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Black boxes in cars? We’ve reported on it before, but a bill requiring such devices has recently passed the U.S. Senate and is expected to fare the same in the House.
If it goes all the way, cars built after 2015 will all have tattlers to give specific information on a car’s activity. If implemented, the devices are meant to be used by emergency responders during an accident, but the applications are far from limited to those incidents.
The United States Department of Transportation has proposed a plan to require all light-duty vehicles to be equipped with data-recording black boxes. The 197-page proposed document was released yesterday by the White House.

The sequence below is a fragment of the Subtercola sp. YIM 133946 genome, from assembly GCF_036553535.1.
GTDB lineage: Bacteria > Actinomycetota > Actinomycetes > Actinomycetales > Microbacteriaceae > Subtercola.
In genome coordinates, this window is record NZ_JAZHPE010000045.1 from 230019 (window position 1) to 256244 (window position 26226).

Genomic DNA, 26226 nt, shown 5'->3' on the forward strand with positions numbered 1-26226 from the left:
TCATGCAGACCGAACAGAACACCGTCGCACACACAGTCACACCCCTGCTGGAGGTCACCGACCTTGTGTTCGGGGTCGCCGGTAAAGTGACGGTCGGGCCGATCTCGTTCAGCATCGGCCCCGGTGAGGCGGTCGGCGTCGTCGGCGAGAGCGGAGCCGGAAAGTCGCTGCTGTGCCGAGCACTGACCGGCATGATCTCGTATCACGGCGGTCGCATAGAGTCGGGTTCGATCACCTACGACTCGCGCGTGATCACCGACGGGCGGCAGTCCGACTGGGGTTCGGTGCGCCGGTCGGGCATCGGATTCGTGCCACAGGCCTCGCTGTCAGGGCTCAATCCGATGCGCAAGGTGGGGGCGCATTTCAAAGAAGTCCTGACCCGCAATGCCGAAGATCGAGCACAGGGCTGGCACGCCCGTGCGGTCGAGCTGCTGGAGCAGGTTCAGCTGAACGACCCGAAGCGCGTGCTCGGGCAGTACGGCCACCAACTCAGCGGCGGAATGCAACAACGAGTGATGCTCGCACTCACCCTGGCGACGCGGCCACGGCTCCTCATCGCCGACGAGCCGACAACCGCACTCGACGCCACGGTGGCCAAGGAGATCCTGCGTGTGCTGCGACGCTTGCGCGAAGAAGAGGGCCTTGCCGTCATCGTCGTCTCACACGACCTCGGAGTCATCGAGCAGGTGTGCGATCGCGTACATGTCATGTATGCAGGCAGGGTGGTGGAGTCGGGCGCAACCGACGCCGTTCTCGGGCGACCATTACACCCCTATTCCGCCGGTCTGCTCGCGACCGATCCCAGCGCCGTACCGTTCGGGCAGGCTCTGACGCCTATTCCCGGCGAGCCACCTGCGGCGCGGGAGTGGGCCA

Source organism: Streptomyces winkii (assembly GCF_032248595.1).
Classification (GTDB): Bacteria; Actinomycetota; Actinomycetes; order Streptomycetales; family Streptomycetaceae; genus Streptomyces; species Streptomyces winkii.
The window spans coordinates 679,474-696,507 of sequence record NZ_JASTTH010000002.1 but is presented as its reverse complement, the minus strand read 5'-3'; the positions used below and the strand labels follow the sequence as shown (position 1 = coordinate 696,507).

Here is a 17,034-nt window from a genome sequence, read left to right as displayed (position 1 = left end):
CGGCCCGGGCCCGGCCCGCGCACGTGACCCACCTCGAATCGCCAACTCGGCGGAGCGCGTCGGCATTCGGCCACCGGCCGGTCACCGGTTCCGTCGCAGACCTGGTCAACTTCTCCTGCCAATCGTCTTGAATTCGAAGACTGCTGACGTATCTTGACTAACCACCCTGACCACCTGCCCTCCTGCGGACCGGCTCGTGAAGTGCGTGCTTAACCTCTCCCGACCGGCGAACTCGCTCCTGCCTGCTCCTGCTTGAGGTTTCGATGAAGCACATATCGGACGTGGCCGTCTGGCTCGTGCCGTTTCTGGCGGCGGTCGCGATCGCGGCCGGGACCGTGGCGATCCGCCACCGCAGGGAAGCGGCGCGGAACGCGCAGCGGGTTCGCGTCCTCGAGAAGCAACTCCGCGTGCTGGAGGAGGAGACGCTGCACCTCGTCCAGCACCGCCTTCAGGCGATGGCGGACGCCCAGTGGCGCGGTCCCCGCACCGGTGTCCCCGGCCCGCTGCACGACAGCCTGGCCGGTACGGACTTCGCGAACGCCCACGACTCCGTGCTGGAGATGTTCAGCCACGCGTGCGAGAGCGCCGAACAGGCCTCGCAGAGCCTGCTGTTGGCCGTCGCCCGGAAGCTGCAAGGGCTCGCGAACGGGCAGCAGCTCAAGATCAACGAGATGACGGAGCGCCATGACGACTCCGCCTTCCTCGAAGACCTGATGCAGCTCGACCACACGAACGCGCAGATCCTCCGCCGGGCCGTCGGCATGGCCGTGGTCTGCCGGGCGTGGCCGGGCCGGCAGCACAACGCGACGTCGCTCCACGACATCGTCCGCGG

NHTSA is also considering the meausure for heavy-duty trucks. The electronic data recorders(EDR) are equipped to many vehicles already. GM began using the technology in 1990, and has made it a standard on all light-duty vehicles built after 1995. According to NHTSA estimates, 64 percent of all 2005 model year vehicles sold in the U.S. were equipped with some form of an EDR.
GM, Toyota, Ford, and Chrysler previously endorsed EDRs but concern is growing regarding the proposed regulations. The boxes are designed to record pre and post-crash data. The more sophisticated these systems become, the more they cause an increase in vehicle price.
Rules have already been finalized to standardize EDRs by 2013 to make data collection easier.
[Source: The Detroit News]